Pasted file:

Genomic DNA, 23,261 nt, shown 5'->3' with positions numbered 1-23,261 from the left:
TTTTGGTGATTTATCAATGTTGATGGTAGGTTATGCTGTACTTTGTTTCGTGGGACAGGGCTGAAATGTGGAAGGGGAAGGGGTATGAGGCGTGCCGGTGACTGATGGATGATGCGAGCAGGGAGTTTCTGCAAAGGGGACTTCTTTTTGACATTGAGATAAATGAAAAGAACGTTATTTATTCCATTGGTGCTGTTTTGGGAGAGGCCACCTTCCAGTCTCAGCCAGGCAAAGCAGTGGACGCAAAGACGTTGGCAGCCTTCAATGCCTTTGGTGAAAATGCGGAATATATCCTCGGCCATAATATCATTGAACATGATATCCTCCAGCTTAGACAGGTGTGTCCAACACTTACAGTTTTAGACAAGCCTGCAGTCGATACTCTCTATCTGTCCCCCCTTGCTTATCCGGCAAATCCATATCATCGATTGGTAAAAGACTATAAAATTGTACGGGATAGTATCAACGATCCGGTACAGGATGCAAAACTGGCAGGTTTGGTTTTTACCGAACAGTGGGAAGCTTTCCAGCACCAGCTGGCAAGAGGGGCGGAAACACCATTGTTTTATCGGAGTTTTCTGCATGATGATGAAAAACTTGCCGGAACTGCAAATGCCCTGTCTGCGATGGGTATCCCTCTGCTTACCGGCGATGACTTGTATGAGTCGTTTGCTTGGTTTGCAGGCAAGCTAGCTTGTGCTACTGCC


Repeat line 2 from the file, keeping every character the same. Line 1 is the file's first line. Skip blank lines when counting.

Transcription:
TTTTGGTGATTTATCAATGTTGATGGTAGGTTATGCTGTACTTTGTTTCGTGGGACAGGGCTGAAATGTGGAAGGGGAAGGGGTATGAGGCGTGCCGGTGACTGATGGATGATGCGAGCAGGGAGTTTCTGCAAAGGGGACTTCTTTTTGACATTGAGATAAATGAAAAGAACGTTATTTATTCCATTGGTGCTGTTTTGGGAGAGGCCACCTTCCAGTCTCAGCCAGGCAAAGCAGTGGACGCAAAGACGTTGGCAGCCTTCAATGCCTTTGGTGAAAATGCGGAATATATCCTCGGCCATAATATCATTGAACATGATATCCTCCAGCTTAGACAGGTGTGTCCAACACTTACAGTTTTAGACAAGCCTGCAGTCGATACTCTCTATCTGTCCCCCCTTGCTTATCCGGCAAATCCATATCATCGATTGGTAAAAGACTATAAAATTGTACGGGATAGTATCAACGATCCGGTACAGGATGCAAAACTGGCAGGTTTGGTTTTTACCGAACAGTGGGAAGCTTTCCAGCACCAGCTGGCAAGAGGGGCGGAAACACCATTGTTTTATCGGAGTTTTCTGCATGATGATGAAAAACTTGCCGGAACTGCAAATGCCCTGTCTGCGATGGGTATCCCTCTGCTTACCGGCGATGACTTGTATGAGTCGTTTGCTTGGTTTGCAGGCAAGCTAGCTTGTGCTACTGCC